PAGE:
Cycling Advocates Call on the Province to invest $200 million in cycling infrastructure over 4 years.
(From Share the Road)
At the 8th Annual Ontario Bike Summit, Share the Road, in partnership with Cycle Toronto, called on the provincial government to leverage the cap and trade program to offer $200 million in cycling infrastructure funding over 4 years.
BikeBrampton encourages you to support this recommendation by writing your own email. If you need a place to get started, we’ve included a copy below based on a letter Share the Road wrote to get started. Please let the province know that you support this ask and commitment to providing safer, more connected spaces to cycle.
Address your email to Minister Murray and the Queen’s Park All Party Cycling Caucus.
To: “Honourable Glen Murray, Minister of Environment & Climate Change” <firstname.lastname@example.org.
I am writing you to join Share the Road Cycling Coalition in recommending that the provincial cap and trade program be leveraged to provide $200 million for cycling infrastructure across Ontario over the next 4 years. This funding commitment will help to meet the goals set out in Ontario’s Climate Change Strategy, and contribute to meeting goals in the Province’s CycleON Strategy and Action Plan 1.0.
Road transportation accounts for 27% of carbon emissions in Ontario (David Suzuki Foundation). To meet the greenhouse gas emissions reductions targets outlined in Ontario’s Climate Change Strategy, the province must look at ways to cut private automobile travel, especially for trips under 5km. A life cycle analysis of the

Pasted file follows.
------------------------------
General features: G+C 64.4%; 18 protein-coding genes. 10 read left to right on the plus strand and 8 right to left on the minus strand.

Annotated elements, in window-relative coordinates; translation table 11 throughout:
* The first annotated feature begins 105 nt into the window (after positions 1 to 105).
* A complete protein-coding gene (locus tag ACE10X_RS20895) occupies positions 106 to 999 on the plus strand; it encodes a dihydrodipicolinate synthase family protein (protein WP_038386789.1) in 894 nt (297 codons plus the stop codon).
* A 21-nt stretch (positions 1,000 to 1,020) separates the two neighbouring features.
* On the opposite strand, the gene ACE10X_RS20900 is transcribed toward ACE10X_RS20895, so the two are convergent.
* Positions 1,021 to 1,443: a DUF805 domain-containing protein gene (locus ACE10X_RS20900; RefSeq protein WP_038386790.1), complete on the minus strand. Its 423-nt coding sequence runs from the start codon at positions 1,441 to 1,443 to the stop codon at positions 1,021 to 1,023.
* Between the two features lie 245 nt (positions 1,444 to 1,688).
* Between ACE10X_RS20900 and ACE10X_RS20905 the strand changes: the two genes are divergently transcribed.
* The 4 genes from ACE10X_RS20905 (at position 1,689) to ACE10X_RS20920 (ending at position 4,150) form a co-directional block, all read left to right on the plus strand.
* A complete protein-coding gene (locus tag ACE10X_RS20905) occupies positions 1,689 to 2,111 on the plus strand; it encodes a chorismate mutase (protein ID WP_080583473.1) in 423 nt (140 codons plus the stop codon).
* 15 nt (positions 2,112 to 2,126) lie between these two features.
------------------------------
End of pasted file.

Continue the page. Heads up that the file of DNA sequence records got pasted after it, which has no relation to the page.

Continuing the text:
environmental impact of various modes of transportation concluded that for each passenger kilometer travelled, bikes emit 92% less CO2 than cars (European Cyclists Federation 2011). Studies have also shown that increasing walking and cycling rates can lead to reductions in greenhouse gas emissions of between 11 to 14% (Maizlish et. al. 2013 and Mason et. al. 2015).
Increasing cycling can play an important role in meeting our climate change goals, but provincial investment is needed to incentivize communities further to make cycling a safer and more convenient mode of transportation. Ontario’s daily cycling mode share is currently 1%. An Ontario-wide poll also shows that 4.5% of Ontario residents ride a bike at least monthly and that 54% of Ontario residents want to cycle more than they do. Of those, 67% would be encouraged to cycle more if there were more and better cycling infrastructure available (Share the Road, 2014).
There is pent-up demand for cycling in Ontario and a need to give residents meaningful transportation options. There is also strong interest among municipalities in building and investing in cycling infrastructure, as demonstrated during the first funding round of the Ontario Municipal Cycling Infrastructure Program, which received 150 applications from municipalities.
Share The Road’s recommendation of $200 million for cycling infrastructure represents 0.6% of the province’s 10-year capital transportation budget. I believe that this is a necessary investment, especially in the context of provincial goals to support and promote cycling for all trips under 5km and to become the most bicycle-friendly place in Canada (CycleON: Ontario’s Cycling Strategy). Over 4 years, this is also a fair share investment based on cycling’s current mode share. And with 68% of Ontarians in support of provincial investments in new cycling infrastructure, the potential to greatly increase cycling and reduce greenhouse gas emissions is significant.
This investment in cycling infrastructure will also complement the investments in public transit being made at both the provincial and federal levels. Cycling plays an important role in promoting public transit, helping Ontarians make the journey to and from the nearest transits stations, making transit more convenient and accessible.
I look forward to a safer, greener and healthier Ontario.